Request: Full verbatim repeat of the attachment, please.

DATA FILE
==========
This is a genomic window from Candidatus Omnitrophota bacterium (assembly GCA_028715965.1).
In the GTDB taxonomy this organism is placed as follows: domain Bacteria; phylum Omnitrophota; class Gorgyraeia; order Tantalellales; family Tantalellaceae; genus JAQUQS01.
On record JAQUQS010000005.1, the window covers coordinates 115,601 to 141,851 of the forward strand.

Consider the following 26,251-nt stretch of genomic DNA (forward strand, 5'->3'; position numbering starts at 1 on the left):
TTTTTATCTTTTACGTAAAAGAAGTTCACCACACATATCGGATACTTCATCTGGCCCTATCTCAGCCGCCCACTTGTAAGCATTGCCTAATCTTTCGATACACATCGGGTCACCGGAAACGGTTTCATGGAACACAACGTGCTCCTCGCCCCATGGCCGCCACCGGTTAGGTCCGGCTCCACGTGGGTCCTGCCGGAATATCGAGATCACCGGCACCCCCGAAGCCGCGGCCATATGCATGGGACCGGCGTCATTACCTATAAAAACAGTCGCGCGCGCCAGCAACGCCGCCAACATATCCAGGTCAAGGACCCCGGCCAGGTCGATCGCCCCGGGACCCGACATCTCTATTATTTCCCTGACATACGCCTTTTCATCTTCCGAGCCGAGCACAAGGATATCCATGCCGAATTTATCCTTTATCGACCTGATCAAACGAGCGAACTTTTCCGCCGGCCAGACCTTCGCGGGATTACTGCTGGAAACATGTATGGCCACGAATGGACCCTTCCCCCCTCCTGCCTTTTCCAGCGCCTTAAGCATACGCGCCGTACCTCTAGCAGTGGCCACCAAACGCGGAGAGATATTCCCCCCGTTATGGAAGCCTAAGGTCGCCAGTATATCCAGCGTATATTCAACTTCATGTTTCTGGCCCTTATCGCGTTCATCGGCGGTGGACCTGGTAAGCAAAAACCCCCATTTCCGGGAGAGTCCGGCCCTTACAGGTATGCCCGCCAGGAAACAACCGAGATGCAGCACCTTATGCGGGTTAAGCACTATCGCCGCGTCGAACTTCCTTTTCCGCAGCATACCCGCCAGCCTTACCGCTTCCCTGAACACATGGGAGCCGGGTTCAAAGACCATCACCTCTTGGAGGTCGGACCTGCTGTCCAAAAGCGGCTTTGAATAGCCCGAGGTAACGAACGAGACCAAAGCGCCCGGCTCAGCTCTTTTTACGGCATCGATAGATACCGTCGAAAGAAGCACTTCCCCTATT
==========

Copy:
This is a genomic window from Candidatus Omnitrophota bacterium (assembly GCA_028715965.1).
In the GTDB taxonomy this organism is placed as follows: domain Bacteria; phylum Omnitrophota; class Gorgyraeia; order Tantalellales; family Tantalellaceae; genus JAQUQS01.
On record JAQUQS010000005.1, the window covers coordinates 115,601 to 141,851 of the forward strand.

Consider the following 26,251-nt stretch of genomic DNA (forward strand, 5'->3'; position numbering starts at 1 on the left):
TTTTTATCTTTTACGTAAAAGAAGTTCACCACACATATCGGATACTTCATCTGGCCCTATCTCAGCCGCCCACTTGTAAGCATTGCCTAATCTTTCGATACACATCGGGTCACCGGAAACGGTTTCATGGAACACAACGTGCTCCTCGCCCCATGGCCGCCACCGGTTAGGTCCGGCTCCACGTGGGTCCTGCCGGAATATCGAGATCACCGGCACCCCCGAAGCCGCGGCCATATGCATGGGACCGGCGTCATTACCTATAAAAACAGTCGCGCGCGCCAGCAACGCCGCCAACATATCCAGGTCAAGGACCCCGGCCAGGTCGATCGCCCCGGGACCCGACATCTCTATTATTTCCCTGACATACGCCTTTTCATCTTCCGAGCCGAGCACAAGGATATCCATGCCGAATTTATCCTTTATCGACCTGATCAAACGAGCGAACTTTTCCGCCGGCCAGACCTTCGCGGGATTACTGCTGGAAACATGTATGGCCACGAATGGACCCTTCCCCCCTCCTGCCTTTTCCAGCGCCTTAAGCATACGCGCCGTACCTCTAGCAGTGGCCACCAAACGCGGAGAGATATTCCCCCCGTTATGGAAGCCTAAGGTCGCCAGTATATCCAGCGTATATTCAACTTCATGTTTCTGGCCCTTATCGCGTTCATCGGCGGTGGACCTGGTAAGCAAAAACCCCCATTTCCGGGAGAGTCCGGCCCTTACAGGTATGCCCGCCAGGAAACAACCGAGATGCAGCACCTTATGCGGGTTAAGCACTATCGCCGCGTCGAACTTCCTTTTCCGCAGCATACCCGCCAGCCTTACCGCTTCCCTGAACACATGGGAGCCGGGTTCAAAGACCATCACCTCTTGGAGGTCGGACCTGCTGTCCAAAAGCGGCTTTGAATAGCCCGAGGTAACGAACGAGACCAAAGCGCCCGGCTCAGCTCTTTTTACGGCATCGATAGATACCGTCGAAAGAAGCACTTCCCCTATT